More close to home, we recently gave the 10 question ACE Survey to current residents at Shepherd’s House Ministries, our grace-based recovery program for the addicted and chronically homeless located in Central Oregon. Almost half (46%) reported 4 or more adverse childhood experiences, four times above the national average. Several reported 6 to 8 out of 10 maximum adverse childhood experiences, and one of our residents reported having had all 10 of the identified adverse childhood experiences.
These are staggering results to contemplate, especially as society considers the challenge associated with helping the chronically homeless and addicted population across our nation. To further complicate the struggle for meaningful recovery, residents often come to us with significant alcohol and drug abuse issues, diabetes, COPD, obesity, and depression, among other maladies.
This begs a question. How do these studies inform the work that goes on in homeless recovery shelters like ours at Shepherd’s House Ministries? Though these results were not surprising from our years of working with the chronically homeless and addicted, they did confirm the importance of continuing the work of effectively addressing the life-controlling issues that perpetuate long-term cycles of pain and homelessness. As we step deep into the lives of our residents and build authentic community with them, we are contributing to their journeys towards health and wholeness with the hope of them becoming productive members of our community.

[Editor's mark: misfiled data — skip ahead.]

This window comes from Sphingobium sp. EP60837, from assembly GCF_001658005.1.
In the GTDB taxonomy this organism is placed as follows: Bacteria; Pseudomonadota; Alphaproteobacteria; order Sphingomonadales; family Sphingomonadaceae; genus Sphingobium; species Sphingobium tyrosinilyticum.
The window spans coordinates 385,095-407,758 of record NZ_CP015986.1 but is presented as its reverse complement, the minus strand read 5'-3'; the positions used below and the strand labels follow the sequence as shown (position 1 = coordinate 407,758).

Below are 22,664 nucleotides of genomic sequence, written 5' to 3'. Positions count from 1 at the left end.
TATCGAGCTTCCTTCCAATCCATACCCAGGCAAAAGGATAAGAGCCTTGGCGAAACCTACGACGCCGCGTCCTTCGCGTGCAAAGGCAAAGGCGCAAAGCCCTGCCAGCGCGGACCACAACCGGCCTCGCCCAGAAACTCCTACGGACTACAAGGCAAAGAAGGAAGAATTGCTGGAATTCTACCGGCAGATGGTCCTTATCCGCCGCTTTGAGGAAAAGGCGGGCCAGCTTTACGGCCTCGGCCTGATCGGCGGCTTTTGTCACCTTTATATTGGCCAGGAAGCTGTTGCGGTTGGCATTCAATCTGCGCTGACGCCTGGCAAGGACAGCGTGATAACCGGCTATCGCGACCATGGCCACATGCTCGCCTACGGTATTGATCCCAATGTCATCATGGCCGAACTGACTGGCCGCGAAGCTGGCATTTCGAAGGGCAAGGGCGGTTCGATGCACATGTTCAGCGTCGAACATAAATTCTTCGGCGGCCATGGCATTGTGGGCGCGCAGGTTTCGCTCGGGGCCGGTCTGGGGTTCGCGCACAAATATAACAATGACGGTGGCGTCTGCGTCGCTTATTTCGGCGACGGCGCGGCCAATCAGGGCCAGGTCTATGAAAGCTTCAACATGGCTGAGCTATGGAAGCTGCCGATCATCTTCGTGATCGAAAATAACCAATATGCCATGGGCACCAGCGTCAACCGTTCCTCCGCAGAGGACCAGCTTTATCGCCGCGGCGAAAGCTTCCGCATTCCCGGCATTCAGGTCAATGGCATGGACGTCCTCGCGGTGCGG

The State of Oregon Addictions and Mental Health Division, since July 1, 2015, has been promoting what is known as “Trauma Informed Services”. The purpose of this approach, among other goals, is to promote resiliency, health, and wellness for those who have experienced trauma. Our particular staff includes a registered nurse, a staff physician (both volunteers), and several other individuals with strong backgrounds in addictions treatment and mental health.
Fortunately, they have been practicing Trauma Informed Care well before the State of Oregon promoted it. We are grateful we now have relevant partnership with outside entities like Deschutes County Behavioral Health and other mental health professionals in the area that support the important work of helping the addicted and homeless in these challenging areas of recovery. There is good news for the many individuals, people like the residents at Shepherd’s House Ministries, who find themselves in these challenging life circumstances.
We are convinced that through a holistic approach to healing, chronically homeless and addicted individuals can see authentic life-transformation both physically, mentally and spiritually. Though the death of Chester Bennington was shocking and tragic, as a person who admittedly experienced childhood trauma and abuse, his story is unfortunately a familiar tale. That is why we need to support organizations across the country who are working to effectively address these huge challenges. And,that is also why we are grateful for the work we get to do everyday with the addicted and abused in our program who are finding a meaningful and hopeful path to recovery.
By Chuck Hemingway, Addiction Specialist at Shepherd’s House Ministries in Bend, OR